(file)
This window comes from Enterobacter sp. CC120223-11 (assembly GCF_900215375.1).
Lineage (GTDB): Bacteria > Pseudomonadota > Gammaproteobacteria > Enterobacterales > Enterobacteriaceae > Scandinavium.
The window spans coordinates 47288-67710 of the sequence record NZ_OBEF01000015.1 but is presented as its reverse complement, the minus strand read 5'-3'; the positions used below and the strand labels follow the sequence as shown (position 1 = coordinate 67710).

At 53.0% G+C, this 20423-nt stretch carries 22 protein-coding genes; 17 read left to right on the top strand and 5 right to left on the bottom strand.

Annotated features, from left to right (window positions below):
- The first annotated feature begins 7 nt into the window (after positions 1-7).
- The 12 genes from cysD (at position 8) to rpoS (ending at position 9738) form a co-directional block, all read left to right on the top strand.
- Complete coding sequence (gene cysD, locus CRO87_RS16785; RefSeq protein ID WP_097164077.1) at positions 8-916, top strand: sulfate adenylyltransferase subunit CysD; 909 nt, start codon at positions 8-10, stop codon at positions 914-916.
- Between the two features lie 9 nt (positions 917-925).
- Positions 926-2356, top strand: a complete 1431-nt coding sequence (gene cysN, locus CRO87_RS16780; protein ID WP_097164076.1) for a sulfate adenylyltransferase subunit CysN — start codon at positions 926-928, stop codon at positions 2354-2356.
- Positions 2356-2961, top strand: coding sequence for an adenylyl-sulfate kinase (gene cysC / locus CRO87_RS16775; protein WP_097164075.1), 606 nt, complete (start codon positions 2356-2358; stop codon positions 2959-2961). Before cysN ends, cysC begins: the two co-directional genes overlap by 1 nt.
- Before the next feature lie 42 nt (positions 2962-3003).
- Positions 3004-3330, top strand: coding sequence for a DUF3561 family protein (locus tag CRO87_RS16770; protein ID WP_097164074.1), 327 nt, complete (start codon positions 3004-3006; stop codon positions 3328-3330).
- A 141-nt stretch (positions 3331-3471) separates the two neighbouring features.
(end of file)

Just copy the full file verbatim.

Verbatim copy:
This window comes from Enterobacter sp. CC120223-11 (assembly GCF_900215375.1).
Lineage (GTDB): Bacteria > Pseudomonadota > Gammaproteobacteria > Enterobacterales > Enterobacteriaceae > Scandinavium.
The window spans coordinates 47288-67710 of the sequence record NZ_OBEF01000015.1 but is presented as its reverse complement, the minus strand read 5'-3'; the positions used below and the strand labels follow the sequence as shown (position 1 = coordinate 67710).

At 53.0% G+C, this 20423-nt stretch carries 22 protein-coding genes; 17 read left to right on the top strand and 5 right to left on the bottom strand.

Annotated features, from left to right (window positions below):
- The first annotated feature begins 7 nt into the window (after positions 1-7).
- The 12 genes from cysD (at position 8) to rpoS (ending at position 9738) form a co-directional block, all read left to right on the top strand.
- Complete coding sequence (gene cysD, locus CRO87_RS16785; RefSeq protein ID WP_097164077.1) at positions 8-916, top strand: sulfate adenylyltransferase subunit CysD; 909 nt, start codon at positions 8-10, stop codon at positions 914-916.
- Between the two features lie 9 nt (positions 917-925).
- Positions 926-2356, top strand: a complete 1431-nt coding sequence (gene cysN, locus CRO87_RS16780; protein ID WP_097164076.1) for a sulfate adenylyltransferase subunit CysN — start codon at positions 926-928, stop codon at positions 2354-2356.
- Positions 2356-2961, top strand: coding sequence for an adenylyl-sulfate kinase (gene cysC / locus CRO87_RS16775; protein WP_097164075.1), 606 nt, complete (start codon positions 2356-2358; stop codon positions 2959-2961). Before cysN ends, cysC begins: the two co-directional genes overlap by 1 nt.
- Before the next feature lie 42 nt (positions 2962-3003).
- Positions 3004-3330, top strand: coding sequence for a DUF3561 family protein (locus tag CRO87_RS16770; protein ID WP_097164074.1), 327 nt, complete (start codon positions 3004-3006; stop codon positions 3328-3330).
- A 141-nt stretch (positions 3331-3471) separates the two neighbouring features.